The point is that God’s commands do not just lead us into sunshine and meadows. He leads us in ways that teach us dependence, that test us in areas of obedience, that discipline us for unbelief, that strengthen our arms for fighting the good fight, and most importantly, that show us His glory! Will I stay the course and continue to do “just as the Lord commands” me when God’s leading takes me into hard places? I must, because any other route on my journey in this life would be for my own self-interest rather than for God’s glory being displayed as I put my hope and trust in Him.

© 2008 by Ken Peters

Friday, November 7, 2008

Three Simple Steps

Why have I been going on and on about numbers and consumerism and more numbers? C’mon! Lighten up, right? What’s so important about how many cups we use as a society anyway? From all those pictures in my previous posting, one might think that all I’m concerned about is how much ends up in our landfills. Though that might be a valid concern, it’s not something I think about much.

I don’t get stirred up about consumerism for ecological reasons. In fact, my primary concern about consumerism isn’t even about excess. That’s because the Bible isn’t against wealth. In fact, it says that wealth is from God. My primary concern about consumerism is about needs – desperate needs. We as Westerners have so much to share, and can easily do so with little impact on our comfortable Western lifestyles. And if we actually do want to impact our lifestyles, there are people in this world who truly need the help we can offer.

All it takes is a little investigating, a little thought, and then a decision or two.

Investigating is easy. For example, just try doing a Google search on the Democratic Republic of Congo. The UN has recently declared it to be the worst place in the world to be a child. If you really want to know, keep reading and you’ll discover that earlier this year, a UNICEF report declared that the DRC was one of 11 countries where 20% of children die before the age of five. According to other news clips you’ll find, at the beginning of 2008, 45,000 people were dying each month, nearly half of them children, and the fighting has recently intensified!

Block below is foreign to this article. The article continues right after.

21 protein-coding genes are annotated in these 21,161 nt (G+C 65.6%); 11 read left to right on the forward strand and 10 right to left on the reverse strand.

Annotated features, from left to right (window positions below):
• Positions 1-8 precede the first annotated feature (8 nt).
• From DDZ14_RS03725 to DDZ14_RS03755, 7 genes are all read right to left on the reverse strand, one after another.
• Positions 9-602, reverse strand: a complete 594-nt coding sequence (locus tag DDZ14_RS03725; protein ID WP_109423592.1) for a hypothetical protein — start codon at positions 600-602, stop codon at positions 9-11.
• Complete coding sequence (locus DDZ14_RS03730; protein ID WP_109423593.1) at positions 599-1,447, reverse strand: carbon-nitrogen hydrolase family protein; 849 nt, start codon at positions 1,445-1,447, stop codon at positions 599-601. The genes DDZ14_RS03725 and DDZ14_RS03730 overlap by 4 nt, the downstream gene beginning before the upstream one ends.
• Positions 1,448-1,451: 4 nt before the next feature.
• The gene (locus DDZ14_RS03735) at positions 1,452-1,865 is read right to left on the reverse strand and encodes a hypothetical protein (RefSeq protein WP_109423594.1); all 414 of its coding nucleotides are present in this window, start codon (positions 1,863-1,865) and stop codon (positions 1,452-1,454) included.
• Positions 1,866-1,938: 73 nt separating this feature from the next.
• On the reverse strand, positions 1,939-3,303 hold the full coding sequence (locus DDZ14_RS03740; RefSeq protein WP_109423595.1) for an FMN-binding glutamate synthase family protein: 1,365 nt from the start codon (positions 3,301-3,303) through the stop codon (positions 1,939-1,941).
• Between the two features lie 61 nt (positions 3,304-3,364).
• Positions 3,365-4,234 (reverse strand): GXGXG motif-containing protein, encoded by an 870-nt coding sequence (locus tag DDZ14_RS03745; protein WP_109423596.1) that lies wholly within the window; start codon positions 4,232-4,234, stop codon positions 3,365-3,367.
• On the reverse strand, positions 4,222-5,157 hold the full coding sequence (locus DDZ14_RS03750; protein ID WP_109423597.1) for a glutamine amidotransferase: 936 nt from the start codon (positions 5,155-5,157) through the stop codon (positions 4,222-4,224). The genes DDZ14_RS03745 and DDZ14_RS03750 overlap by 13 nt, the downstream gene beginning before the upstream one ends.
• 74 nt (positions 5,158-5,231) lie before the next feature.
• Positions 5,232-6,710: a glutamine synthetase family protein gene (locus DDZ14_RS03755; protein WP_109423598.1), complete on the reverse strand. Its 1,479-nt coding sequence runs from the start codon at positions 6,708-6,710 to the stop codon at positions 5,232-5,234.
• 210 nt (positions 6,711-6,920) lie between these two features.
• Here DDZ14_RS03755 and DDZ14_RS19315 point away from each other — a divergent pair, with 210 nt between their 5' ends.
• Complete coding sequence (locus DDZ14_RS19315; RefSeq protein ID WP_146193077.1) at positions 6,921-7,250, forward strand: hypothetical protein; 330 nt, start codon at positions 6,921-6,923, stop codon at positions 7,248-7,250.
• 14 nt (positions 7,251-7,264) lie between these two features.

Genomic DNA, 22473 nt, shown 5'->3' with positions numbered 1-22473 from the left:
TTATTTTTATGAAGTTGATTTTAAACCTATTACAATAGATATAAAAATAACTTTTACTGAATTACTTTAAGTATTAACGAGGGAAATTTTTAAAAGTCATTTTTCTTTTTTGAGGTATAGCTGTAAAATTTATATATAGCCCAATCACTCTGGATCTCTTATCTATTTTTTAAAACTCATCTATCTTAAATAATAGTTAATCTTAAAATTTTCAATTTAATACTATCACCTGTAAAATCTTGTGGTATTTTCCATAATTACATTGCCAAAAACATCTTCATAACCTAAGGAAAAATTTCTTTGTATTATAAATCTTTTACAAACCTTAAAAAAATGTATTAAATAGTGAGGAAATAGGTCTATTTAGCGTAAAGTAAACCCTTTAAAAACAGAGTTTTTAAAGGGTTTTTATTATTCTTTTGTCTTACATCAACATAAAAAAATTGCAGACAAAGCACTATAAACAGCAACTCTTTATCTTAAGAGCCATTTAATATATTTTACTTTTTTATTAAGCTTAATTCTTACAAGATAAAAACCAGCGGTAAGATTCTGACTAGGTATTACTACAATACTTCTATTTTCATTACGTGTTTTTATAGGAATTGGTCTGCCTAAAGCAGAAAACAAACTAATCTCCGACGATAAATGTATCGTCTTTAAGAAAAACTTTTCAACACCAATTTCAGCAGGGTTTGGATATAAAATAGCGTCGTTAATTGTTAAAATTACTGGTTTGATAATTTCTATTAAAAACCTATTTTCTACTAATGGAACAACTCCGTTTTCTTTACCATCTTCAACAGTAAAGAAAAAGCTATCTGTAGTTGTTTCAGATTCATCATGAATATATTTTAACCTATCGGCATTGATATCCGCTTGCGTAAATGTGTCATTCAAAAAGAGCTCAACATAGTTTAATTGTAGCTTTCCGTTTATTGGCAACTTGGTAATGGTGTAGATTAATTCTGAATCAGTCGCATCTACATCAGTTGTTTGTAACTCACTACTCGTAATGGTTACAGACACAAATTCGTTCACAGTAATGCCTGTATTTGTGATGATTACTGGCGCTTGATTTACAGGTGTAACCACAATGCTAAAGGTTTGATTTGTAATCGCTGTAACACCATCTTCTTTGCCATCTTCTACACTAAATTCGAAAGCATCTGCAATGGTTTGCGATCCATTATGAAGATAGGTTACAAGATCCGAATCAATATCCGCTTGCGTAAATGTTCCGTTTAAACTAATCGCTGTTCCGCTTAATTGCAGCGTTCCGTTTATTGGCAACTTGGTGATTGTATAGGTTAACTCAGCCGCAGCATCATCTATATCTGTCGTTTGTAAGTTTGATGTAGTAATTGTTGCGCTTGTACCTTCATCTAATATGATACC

If you want to know details, the Guardian in the UK reported that The International Rescue Committee said preventable diseases and starvation aggravated by conflict have claimed 5.4 million lives since the beginning of the second Congo war in 1998, equivalent to the population of Denmark. Although the war officially ended in 2002, malaria, diarrhoea, pneumonia and malnutrition continue to claim thousands of lives. The study of 14,000 households across Congo between January 2006 and April 2007 found that nearly half of all the deaths were of children under the age of five, who make up only 19% of the population.” This is why many people don’t take this first step – the truth is too awful to know, the images too hard to see.

But if you get that far, the next thing you’ll want to investigate is who’s offering meaningful help? I tend to check Samaritan’s Purse first, and I generally find that they’re involved in the area I’m concerned about. But another Google search will reveal many agencies helping in any significant crisis.